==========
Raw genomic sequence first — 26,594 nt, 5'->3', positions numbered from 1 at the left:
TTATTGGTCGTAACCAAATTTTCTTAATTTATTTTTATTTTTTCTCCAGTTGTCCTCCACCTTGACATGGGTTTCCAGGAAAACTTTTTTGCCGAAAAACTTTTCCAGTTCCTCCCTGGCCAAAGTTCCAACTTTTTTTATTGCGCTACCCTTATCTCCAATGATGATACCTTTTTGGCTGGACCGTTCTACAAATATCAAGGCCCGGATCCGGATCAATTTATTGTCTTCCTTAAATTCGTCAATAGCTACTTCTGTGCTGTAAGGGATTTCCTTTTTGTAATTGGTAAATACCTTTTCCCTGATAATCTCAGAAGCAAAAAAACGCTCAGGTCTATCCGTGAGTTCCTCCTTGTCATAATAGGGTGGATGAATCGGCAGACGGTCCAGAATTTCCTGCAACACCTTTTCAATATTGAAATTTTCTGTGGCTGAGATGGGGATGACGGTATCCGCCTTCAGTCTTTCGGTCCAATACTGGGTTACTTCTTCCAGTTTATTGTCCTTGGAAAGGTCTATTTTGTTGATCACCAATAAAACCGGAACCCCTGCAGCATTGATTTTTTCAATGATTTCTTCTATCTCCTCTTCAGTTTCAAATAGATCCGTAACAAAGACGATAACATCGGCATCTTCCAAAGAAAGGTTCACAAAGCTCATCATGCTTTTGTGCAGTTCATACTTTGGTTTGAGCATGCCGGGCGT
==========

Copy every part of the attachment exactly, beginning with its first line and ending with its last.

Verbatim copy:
Raw genomic sequence first — 26,594 nt, 5'->3', positions numbered from 1 at the left:
TTATTGGTCGTAACCAAATTTTCTTAATTTATTTTTATTTTTTCTCCAGTTGTCCTCCACCTTGACATGGGTTTCCAGGAAAACTTTTTTGCCGAAAAACTTTTCCAGTTCCTCCCTGGCCAAAGTTCCAACTTTTTTTATTGCGCTACCCTTATCTCCAATGATGATACCTTTTTGGCTGGACCGTTCTACAAATATCAAGGCCCGGATCCGGATCAATTTATTGTCTTCCTTAAATTCGTCAATAGCTACTTCTGTGCTGTAAGGGATTTCCTTTTTGTAATTGGTAAATACCTTTTCCCTGATAATCTCAGAAGCAAAAAAACGCTCAGGTCTATCCGTGAGTTCCTCCTTGTCATAATAGGGTGGATGAATCGGCAGACGGTCCAGAATTTCCTGCAACACCTTTTCAATATTGAAATTTTCTGTGGCTGAGATGGGGATGACGGTATCCGCCTTCAGTCTTTCGGTCCAATACTGGGTTACTTCTTCCAGTTTATTGTCCTTGGAAAGGTCTATTTTGTTGATCACCAATAAAACCGGAACCCCTGCAGCATTGATTTTTTCAATGATTTCTTCTATCTCCTCTTCAGTTTCAAATAGATCCGTAACAAAGACGATAACATCGGCATCTTCCAAAGAAAGGTTCACAAAGCTCATCATGCTTTTGTGCAGTTCATACTTTGGTTTGAGCATGCCGGGCGT